The contrast between Istria and inland Slovenia comes at you like a train. Within a few hundred feet’s descent of the Karst Plateau’s face, the traditional border between Italians and Slovenes, the Mediterranean takes over. Once off the plateau, we hugged the coast south to join up with a repurposed railroad bed that disappeared into a stone tunnel. Sunlight flooded the exit, which, eyes adjusted to the dark, I blindly burst through to find myself coasting along a narrow valley of microfarms planted in olive, fig, and fruit trees, and tidy rows of sweet peas, cabbages, and tomatoes.
“I’m Slovenian, but I consider myself Istrian,” Primoz, who was born about a few miles from this point, had mentioned earlier in the trip. We were discussing how, socially and culturally, he has more in common with neighboring Croatians than with his inland countrymen: a shared official second language (Italian), seafood and pastas in place of potatoes and hearty meat stews, coastal traditions, a warmer climate, better wine. We confirmed this last fact that evening with a tasting in his hometown, the fishing village of Piran, whose more than 500 years under Venetian rule are still clearly evident today. In a courtyard above an old cistern used to store water during sieges, a winemaker from Steras Vineyards shared vintages that included a rose虂 (a bit sweet) and two reds, which some of the group ordered by the case for delivery, while tourists walked by with looks of “How do we get in on this?”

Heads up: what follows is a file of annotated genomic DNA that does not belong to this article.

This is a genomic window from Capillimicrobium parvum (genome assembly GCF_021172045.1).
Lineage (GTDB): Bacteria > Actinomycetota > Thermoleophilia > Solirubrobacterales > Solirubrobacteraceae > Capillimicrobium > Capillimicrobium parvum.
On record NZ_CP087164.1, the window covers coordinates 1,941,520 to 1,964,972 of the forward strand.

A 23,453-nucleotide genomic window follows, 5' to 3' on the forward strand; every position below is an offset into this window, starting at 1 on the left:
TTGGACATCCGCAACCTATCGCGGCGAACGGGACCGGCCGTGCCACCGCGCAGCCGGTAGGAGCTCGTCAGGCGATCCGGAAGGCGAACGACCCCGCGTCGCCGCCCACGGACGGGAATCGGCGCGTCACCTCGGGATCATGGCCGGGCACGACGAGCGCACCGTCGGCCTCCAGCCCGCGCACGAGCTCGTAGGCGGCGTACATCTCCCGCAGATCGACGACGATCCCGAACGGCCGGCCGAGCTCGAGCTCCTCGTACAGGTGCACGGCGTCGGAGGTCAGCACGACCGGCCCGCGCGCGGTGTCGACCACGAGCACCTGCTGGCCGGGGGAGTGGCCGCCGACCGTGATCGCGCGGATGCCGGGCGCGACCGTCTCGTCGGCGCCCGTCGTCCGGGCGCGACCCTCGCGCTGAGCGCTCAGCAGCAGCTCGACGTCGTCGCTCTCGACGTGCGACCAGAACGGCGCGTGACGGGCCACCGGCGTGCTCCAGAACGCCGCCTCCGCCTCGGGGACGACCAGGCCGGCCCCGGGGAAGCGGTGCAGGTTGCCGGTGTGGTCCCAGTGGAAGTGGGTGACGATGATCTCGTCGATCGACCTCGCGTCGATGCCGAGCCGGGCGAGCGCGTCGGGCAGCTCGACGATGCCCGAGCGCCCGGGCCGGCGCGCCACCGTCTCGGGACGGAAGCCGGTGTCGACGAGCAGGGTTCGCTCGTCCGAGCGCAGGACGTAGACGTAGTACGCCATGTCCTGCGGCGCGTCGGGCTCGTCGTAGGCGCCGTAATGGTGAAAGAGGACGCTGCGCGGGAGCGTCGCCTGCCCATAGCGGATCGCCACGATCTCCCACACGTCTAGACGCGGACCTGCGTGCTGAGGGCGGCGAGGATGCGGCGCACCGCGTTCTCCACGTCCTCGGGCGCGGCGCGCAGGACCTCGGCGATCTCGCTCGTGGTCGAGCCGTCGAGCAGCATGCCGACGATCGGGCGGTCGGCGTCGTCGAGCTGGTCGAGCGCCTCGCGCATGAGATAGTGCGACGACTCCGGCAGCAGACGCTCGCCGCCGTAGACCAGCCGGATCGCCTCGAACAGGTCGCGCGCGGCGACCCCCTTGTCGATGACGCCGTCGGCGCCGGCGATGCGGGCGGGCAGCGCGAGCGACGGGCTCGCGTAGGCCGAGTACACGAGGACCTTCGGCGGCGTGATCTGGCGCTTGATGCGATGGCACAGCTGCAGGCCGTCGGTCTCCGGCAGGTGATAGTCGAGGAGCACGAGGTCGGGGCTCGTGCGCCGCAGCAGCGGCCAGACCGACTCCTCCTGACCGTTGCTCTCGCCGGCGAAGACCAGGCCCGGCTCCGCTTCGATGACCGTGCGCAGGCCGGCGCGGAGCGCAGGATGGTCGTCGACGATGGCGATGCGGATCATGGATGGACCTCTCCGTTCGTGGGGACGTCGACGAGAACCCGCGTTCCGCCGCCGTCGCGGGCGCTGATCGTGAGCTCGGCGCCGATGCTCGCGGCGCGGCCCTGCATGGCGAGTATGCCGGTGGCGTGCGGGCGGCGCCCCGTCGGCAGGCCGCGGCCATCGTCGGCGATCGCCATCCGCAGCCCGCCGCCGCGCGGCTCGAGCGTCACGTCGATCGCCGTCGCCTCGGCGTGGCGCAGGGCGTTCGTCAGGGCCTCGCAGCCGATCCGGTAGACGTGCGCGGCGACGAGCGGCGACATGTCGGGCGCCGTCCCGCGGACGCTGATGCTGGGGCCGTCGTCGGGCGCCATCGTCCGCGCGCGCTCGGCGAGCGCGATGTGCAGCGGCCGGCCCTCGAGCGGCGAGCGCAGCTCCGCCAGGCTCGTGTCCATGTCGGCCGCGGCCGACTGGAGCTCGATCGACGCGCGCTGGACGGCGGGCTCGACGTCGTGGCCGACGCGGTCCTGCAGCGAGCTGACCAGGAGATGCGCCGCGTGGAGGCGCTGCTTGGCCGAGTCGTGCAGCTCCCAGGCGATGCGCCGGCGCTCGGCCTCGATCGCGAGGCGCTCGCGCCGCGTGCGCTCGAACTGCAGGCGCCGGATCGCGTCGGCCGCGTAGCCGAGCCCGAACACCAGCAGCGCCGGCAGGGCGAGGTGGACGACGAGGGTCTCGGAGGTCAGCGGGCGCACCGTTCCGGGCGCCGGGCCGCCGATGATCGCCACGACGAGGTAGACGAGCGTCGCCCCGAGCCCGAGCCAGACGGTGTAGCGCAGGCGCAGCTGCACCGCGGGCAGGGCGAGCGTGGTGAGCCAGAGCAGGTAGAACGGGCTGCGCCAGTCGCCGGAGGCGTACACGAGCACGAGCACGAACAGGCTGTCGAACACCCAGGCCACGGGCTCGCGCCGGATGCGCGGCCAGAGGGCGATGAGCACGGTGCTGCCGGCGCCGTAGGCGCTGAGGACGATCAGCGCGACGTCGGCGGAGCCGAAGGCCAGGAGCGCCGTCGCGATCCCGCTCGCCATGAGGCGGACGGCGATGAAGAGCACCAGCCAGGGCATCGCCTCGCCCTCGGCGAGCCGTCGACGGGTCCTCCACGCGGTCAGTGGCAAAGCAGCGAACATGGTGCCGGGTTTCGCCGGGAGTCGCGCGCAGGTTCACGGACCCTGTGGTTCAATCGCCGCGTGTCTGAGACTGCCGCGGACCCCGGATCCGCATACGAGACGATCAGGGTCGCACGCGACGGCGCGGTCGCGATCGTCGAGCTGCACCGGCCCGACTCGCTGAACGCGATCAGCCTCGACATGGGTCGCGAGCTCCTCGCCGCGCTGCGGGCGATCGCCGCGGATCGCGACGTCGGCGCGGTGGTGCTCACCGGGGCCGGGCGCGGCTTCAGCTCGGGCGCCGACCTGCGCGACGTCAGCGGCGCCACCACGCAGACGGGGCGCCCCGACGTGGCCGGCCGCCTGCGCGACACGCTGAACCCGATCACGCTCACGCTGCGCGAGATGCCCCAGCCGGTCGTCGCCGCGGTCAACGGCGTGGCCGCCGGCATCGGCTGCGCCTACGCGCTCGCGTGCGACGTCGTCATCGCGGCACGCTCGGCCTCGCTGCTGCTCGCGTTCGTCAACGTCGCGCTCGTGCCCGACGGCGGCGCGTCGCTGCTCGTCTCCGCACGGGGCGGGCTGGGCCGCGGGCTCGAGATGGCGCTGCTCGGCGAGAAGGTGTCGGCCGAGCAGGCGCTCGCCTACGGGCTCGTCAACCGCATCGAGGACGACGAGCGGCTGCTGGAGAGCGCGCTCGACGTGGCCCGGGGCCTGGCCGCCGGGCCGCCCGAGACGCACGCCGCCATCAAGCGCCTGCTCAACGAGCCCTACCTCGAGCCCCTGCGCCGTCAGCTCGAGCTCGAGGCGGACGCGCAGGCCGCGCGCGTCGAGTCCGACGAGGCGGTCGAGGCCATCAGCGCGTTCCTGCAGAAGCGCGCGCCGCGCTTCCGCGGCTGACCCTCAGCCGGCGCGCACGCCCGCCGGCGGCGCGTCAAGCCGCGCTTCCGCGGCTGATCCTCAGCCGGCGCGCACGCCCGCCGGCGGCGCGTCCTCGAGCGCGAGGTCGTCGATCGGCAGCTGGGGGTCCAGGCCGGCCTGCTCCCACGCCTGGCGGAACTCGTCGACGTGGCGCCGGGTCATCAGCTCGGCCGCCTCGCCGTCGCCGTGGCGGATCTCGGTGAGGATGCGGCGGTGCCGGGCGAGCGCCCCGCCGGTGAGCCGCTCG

Piran is one of the few spots on the trip where groups are on their own for dinner. Among the ten or so recommended restaurants, take Primoz’s advice and head to his friend’s place, casual Pirat
, where eight of us ordered double portions of nearly half the menu to share: calamari; mussels in a garlicky white-wine sauce; pasta with grilled lobsters; a fish platter with shrimp, squid, and whole sea bream and sea bass; and more – hands down one of the best and most fun meals of the trip.